Conference e-mail

The Aleksanteri Institute

Unioninkatu 33 (P.O. Box 42)
00014 University of Helsinki

Past Aleksanteri Conferences

God After Gulag – Approaches to Zukunftsbewältigung in Church, State and Society

Chair: Markku Kivinen (Aleksanteri Institute, University of Helsinki, Finland)
Discussant: Kaarina Aitamurto (Aleksanteri Institute, University of Helsinki, Finland)
Mitrofan (Badanin) (Murmansk Diocese, Russia): Novomucheniki Kol'skogo kraja [Новомученики Кольского края]
Katya Tolstaya (Vrije Universiteit Amsterdam, Netherlands): Dokhodyaga As An Ultimate Challenge for both Zukunftsbewältigung and A Theology After Gulag
Elina Kahla
(Aleksanteri Institute, University of Helsinki, Finland): Cults of Saints in Flux – Commemoration and Memory Politics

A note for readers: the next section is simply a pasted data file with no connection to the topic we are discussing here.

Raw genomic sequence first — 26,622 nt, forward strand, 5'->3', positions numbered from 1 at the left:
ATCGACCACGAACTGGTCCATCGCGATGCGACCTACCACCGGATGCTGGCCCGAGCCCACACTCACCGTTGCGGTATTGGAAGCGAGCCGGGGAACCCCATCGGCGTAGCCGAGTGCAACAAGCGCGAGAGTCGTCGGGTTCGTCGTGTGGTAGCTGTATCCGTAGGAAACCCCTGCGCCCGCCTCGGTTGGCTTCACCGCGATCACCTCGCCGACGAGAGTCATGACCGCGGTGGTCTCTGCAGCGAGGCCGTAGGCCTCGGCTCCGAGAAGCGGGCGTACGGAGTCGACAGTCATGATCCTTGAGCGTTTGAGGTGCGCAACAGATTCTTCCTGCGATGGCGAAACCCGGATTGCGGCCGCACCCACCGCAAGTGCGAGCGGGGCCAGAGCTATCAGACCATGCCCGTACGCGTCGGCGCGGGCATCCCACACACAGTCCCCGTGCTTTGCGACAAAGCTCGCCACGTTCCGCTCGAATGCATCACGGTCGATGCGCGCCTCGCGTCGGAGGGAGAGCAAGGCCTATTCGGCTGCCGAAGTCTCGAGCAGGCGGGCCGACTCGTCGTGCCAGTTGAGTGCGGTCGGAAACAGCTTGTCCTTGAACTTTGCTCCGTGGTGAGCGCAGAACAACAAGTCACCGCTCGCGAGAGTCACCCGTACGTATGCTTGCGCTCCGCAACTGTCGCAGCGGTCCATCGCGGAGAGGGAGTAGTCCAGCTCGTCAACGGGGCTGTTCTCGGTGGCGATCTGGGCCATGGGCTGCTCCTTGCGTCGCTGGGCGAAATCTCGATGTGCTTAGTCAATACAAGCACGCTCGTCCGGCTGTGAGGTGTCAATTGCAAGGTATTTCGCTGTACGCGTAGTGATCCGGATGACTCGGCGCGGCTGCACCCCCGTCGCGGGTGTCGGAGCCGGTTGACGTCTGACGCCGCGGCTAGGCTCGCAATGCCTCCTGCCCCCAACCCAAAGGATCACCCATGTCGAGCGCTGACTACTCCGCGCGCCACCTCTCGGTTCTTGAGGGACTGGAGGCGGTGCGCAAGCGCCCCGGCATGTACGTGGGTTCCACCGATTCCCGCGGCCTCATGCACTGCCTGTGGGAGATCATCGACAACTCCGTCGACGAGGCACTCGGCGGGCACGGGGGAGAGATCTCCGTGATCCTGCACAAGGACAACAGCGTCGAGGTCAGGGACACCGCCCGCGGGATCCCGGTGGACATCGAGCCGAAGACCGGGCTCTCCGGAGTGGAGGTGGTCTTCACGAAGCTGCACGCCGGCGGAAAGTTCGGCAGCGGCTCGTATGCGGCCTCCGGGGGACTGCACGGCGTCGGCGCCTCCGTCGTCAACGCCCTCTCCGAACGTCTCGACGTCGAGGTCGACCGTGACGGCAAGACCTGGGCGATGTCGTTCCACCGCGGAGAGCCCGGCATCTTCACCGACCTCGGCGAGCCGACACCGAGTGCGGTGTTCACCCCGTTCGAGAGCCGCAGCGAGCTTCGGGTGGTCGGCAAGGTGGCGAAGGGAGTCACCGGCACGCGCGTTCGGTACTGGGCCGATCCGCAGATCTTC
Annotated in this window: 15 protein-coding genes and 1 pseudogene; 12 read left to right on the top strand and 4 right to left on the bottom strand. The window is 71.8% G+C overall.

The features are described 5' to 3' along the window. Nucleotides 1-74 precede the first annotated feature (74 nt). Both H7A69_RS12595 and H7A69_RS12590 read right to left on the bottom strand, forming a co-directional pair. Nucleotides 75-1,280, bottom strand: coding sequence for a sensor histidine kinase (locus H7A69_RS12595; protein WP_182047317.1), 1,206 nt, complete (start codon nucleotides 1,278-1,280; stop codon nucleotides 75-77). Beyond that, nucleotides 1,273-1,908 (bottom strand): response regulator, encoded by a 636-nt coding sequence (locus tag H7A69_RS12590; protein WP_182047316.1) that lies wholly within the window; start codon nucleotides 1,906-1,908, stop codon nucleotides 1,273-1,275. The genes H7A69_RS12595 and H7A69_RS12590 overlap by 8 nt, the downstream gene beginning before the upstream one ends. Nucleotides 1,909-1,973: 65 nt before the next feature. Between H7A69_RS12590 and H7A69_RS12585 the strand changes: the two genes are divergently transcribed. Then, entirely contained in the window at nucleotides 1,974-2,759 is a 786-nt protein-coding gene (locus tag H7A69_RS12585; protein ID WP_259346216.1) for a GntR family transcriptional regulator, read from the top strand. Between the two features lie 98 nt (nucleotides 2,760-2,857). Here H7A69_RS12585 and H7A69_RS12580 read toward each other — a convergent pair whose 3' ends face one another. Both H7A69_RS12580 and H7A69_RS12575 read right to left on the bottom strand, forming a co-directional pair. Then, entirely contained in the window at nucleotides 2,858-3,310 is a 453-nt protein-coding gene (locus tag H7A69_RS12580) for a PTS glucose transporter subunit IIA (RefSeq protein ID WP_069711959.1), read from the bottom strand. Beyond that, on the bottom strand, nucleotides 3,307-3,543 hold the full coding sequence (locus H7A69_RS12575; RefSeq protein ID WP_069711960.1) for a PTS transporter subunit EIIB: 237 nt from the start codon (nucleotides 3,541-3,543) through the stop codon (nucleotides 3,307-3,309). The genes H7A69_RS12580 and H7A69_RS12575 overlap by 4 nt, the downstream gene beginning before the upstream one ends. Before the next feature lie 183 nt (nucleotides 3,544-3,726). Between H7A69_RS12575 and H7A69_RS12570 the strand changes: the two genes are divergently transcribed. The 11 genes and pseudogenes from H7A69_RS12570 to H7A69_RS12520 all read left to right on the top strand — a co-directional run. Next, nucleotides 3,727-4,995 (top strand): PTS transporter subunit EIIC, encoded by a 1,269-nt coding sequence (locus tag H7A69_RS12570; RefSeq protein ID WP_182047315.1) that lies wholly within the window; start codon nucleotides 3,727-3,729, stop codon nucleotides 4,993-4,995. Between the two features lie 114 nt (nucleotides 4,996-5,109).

The goal of this panel is to approach present and future challenges of the Russian Orthodox Church (ROC) and its collaboration with state and societal actors. Bishop Mitrofan of Severomorsk and Umba presents his extensive study on history of Christening of Kola Peninsula and the new active role the ROC has adopted in society. He focuses on the commemoration of new martyrs and confessors, especially in his own diocese. Katya Tolstaya is Founding Director of the Institute for the Academic Study of Eastern Christianity (INaSEC, 2010), and Associate Professor at the Faculty of Theology, Vrije Universiteit Amsterdam. With an international group of scholars she is developing a Theology after Gulag. Her research question is, what theological model will work in post-Soviet contexts to contribute to processing the past? Elina Kahla is researcher at the Aleksanteri Institute, conducting research in the field of Orthodox culture and new martyrs, their canonisations and impact in church-state relations and memory politics. K. Tolstaya´s contribution is to bring a new context and a new perspective to discussions on evil and the presence of God in circumstances of extreme dehumanization. These discussions are at the core of post-traumatic theologies and of theories of transitional justice. The new perspective I bring in is a fundamental challenge of the loss of ‘everything human in man’ (Varlam Shalamov), in other words, of dehumanization, turning of a human being into a dokhodyaga. Tolstaya's thesis is that a theological account, individual and ecclesiastic, for dehumanization is a condition for speaking about God in the 21st century and for coming to terms with the traumatic past and present. This requires a rethinking of theology which takes dehumanization as its reference and focal point. And this raises a number of theoretical and methodological questions which have to be considered carefully. In this contribution, Tolstaya will outline the challenge testimonies of dehumanization bring to theological anthropology: the loss of God’s image. Subsequently, she will point out a potential within Eastern Orthodox theology. E.Kahla's focus is on the new martyrs' over-arching connection to self-understanding of what the ROC is today. “Liturgical commemoration of their feat needs to be bright, glorious, it has to unify people”, as Patriarch Kirill put it. Much of the Orthodox theology is realised in the commemoration of new martyrs. In post-Soviet years, altogether 1776 names of NMC have been glorified by the Moscow Patriarchate. Recently, this process is slowing down, and the criteria are under reconsideration. It has been questioned, whether the documentary basis, like NKVD hearing protocols, is relevant for the purpose, or should it be admitted, that this information is biased, based on torture and false accusations, authored by “man of letters” and “butcher” in the same person? Second, it has been questioned, whether the victims suffered due to their religious beliefs, or rather due to other reasons, or without any reason whatsoever? I am likely to argue, that notwithstanding debates, commemoration of NMC (new martyrs and confessors) is to be taken in account sine qua non in the work of mourning and development of a theology after Gulag. In this presentation, concrete examples on how commemoration of martyrs and victims of persecutions contribute to public and private work of mourning, to church-state relations and facing of contemporary challenges in society, will be dealt with.